Health, fitness and Food
19-year-old dies after downing a high-caffeine drink
As a 19-year-old dies after downing a high-caffeine drink, the worrying truth about the energy drink craze that’s putting young lives in danger
- Joshua Merrick’s death was linked to high-caffeine energy drink
- Gina Weaver, 15, became ill after consuming too much Monster
- She wasn’t aware of how much caffeine was in them
- Excessive caffeine consumption in energy drinks had been associated with effects such as ‘seizures, mania, stroke and sudden death’
- They are marketed to be cool and attractive to young people
- They like the taste but aren’t aware of the content
Teenager Joshua Merrick had his whole life ahead of him. The 19-year-old had just finished college and was set to join the Royal Navy. A talented rugby player, he was hugely popular, with one friend describing him as ‘the most loyal person I knew’.
But in January last year, Joshua was found by his father, having died quite suddenly in his sleep. An inquest this week heard the teenager had been drinking a high-caffeine energy drink called Animal Rage to boost his work-outs.
While the verdict was that Joshua died of natural causes, the doctor who conducted toxicology tests on his body said she could not rule out the possibility the drinks contributed to his death.
Josh’s death is the latest in a number of incidents that have been linked to energy drinks, fuelling concerns over these largely unregulated products. Particularly worrying is their popularity among children and teenagers.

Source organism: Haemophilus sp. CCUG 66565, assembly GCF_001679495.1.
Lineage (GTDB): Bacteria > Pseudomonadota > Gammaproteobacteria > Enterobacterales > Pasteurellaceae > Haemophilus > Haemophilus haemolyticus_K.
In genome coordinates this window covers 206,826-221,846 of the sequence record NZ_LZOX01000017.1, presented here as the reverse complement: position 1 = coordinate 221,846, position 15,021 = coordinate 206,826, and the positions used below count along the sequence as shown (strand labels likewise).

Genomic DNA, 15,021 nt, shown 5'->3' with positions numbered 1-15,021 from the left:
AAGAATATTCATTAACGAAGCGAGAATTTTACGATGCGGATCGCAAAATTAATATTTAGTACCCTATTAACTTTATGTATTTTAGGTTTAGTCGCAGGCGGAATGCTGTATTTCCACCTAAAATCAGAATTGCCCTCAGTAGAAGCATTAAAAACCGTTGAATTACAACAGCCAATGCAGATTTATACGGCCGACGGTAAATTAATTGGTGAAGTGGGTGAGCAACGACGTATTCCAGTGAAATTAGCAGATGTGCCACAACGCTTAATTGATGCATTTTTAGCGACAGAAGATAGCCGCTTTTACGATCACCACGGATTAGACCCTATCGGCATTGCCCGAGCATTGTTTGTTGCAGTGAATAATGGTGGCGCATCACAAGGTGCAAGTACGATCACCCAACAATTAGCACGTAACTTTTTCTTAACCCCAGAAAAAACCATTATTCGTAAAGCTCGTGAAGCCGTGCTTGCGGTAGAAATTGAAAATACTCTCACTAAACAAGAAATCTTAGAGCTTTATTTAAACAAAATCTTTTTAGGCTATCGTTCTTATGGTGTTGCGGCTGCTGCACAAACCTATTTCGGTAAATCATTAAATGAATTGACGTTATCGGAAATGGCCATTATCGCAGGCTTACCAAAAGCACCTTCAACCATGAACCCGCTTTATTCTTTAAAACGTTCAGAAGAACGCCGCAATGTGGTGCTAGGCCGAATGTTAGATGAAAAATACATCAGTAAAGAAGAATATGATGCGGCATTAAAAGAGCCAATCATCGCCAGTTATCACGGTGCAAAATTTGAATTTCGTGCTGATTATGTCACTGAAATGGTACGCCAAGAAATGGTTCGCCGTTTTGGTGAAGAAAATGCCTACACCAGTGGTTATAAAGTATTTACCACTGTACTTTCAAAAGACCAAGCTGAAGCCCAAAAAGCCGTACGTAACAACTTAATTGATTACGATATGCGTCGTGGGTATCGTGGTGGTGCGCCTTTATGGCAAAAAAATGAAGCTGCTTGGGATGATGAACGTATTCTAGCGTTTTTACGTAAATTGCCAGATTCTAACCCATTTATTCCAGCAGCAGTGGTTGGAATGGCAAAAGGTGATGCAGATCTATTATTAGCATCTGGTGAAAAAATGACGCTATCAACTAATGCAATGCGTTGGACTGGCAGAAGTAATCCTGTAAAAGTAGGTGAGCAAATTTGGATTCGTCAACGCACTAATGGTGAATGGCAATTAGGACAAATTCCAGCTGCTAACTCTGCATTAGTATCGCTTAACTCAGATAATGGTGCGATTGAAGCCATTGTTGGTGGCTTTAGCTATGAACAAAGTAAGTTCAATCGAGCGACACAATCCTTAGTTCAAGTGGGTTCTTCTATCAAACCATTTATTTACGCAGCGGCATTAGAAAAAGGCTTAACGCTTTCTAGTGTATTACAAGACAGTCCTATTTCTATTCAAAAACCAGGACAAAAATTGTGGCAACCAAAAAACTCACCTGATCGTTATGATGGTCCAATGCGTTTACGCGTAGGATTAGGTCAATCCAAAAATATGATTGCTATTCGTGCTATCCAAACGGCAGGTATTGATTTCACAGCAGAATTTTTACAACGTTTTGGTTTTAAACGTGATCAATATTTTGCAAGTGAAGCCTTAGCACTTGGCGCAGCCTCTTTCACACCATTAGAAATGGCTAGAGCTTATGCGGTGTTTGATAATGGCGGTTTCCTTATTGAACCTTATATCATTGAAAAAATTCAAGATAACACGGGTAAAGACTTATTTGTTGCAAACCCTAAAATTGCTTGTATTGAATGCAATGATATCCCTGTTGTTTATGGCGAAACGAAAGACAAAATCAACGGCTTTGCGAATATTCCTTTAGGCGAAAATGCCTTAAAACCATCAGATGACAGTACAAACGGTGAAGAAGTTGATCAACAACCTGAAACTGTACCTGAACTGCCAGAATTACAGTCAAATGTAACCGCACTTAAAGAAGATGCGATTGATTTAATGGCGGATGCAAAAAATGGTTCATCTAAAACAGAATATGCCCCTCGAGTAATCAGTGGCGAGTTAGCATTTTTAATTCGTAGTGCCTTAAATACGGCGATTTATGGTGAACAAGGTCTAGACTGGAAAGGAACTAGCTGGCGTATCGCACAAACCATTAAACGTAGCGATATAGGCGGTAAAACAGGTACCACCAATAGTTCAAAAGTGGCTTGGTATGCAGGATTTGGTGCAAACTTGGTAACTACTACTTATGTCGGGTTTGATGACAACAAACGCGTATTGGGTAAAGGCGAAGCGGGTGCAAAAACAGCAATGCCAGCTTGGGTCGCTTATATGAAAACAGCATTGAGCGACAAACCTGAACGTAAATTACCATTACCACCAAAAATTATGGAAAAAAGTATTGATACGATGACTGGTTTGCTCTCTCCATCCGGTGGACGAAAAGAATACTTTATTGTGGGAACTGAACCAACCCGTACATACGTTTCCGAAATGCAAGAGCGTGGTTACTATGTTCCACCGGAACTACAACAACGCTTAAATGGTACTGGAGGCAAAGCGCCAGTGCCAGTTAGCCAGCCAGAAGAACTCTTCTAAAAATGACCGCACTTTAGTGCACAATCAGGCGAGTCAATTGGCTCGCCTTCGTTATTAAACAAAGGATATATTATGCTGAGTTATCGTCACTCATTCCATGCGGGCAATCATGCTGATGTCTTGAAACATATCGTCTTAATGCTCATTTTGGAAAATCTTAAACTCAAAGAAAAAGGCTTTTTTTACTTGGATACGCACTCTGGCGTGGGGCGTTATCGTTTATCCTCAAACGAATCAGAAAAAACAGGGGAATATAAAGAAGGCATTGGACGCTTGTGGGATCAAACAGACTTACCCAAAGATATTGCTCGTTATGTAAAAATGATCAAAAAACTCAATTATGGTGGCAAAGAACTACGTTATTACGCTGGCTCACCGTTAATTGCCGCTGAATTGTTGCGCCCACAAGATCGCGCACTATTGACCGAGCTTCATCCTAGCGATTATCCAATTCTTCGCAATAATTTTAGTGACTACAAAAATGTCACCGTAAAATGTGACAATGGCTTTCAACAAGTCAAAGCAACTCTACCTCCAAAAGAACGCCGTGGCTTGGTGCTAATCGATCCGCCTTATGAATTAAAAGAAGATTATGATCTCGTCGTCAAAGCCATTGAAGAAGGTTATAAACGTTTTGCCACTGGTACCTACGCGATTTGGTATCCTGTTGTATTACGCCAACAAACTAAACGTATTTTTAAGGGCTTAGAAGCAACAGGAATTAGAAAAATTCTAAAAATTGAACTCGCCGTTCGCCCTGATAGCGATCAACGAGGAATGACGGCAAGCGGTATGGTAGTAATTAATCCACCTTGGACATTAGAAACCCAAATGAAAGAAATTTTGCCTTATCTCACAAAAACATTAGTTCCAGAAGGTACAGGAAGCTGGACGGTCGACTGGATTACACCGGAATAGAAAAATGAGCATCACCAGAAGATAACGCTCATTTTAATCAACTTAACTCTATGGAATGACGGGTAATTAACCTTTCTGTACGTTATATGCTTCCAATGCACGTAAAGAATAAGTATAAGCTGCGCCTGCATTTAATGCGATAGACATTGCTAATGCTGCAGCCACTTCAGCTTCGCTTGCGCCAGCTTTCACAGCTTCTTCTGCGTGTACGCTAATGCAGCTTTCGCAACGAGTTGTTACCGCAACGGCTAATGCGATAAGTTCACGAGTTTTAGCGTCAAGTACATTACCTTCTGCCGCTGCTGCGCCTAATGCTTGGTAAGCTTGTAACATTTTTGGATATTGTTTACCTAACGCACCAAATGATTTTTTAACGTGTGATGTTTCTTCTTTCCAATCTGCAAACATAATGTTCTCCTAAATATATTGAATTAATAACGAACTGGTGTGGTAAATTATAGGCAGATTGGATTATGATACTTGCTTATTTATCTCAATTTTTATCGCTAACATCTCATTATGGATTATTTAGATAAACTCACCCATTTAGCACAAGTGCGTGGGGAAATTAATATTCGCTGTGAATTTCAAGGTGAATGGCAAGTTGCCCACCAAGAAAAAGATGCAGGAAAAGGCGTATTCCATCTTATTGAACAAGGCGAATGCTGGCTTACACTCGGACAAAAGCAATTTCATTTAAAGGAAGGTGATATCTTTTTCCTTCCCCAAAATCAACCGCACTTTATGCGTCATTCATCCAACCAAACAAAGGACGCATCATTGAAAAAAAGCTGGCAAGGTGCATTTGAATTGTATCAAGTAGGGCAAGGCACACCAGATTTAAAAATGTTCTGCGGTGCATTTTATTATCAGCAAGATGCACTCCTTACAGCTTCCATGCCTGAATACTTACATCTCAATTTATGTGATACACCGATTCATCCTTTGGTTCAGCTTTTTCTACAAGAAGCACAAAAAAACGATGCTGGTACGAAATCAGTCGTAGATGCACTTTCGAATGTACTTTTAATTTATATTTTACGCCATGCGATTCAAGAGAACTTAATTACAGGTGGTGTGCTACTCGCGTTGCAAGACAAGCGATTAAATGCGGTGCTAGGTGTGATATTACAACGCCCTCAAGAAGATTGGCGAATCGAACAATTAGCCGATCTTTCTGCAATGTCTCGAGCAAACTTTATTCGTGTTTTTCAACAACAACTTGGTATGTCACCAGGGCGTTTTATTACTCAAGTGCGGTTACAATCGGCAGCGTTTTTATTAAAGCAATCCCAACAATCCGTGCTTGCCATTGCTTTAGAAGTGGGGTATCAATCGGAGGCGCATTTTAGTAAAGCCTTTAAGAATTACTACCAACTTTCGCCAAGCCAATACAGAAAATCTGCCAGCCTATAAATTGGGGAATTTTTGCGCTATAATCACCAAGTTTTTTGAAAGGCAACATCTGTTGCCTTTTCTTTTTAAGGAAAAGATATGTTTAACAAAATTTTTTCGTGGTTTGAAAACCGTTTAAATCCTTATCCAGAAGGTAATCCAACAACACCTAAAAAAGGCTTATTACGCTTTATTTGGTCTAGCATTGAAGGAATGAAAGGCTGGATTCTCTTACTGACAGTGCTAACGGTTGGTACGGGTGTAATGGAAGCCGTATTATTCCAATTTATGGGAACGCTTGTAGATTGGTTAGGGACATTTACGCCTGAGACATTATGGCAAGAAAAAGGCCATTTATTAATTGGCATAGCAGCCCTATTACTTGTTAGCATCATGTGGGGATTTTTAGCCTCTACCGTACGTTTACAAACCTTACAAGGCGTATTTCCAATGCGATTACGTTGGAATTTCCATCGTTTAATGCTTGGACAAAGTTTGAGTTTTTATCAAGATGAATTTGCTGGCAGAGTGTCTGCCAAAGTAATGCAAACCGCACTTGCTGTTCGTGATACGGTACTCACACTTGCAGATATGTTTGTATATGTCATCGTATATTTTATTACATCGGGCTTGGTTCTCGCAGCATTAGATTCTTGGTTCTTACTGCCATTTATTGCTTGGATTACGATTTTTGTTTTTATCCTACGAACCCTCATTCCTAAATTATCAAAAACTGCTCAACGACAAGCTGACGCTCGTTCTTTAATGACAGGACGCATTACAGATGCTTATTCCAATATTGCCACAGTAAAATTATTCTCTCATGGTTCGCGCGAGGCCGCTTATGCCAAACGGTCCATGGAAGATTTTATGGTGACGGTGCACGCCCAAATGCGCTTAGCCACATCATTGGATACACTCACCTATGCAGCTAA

With some cans containing 13 teaspoons of sugar and the equivalent in caffeine of two cups of coffee, there is growing alarm over what these drinks are doing to the young body and brain.
Campaigners say legislation is urgently needed to put age limits on the drinks.
This week Josh’s father, Andrew, told how he had been concerned about his son’s love of energy drinks.
‘These products arrive on the market and are available to everyone without any checks being done.’
Often parents have no idea that their children are drinking energy drinks, nor how much caffeine is in them.
Mother of four Jenni Weaver was baffled by her 15-year-old daughter Gina’s mysterious symptoms last year.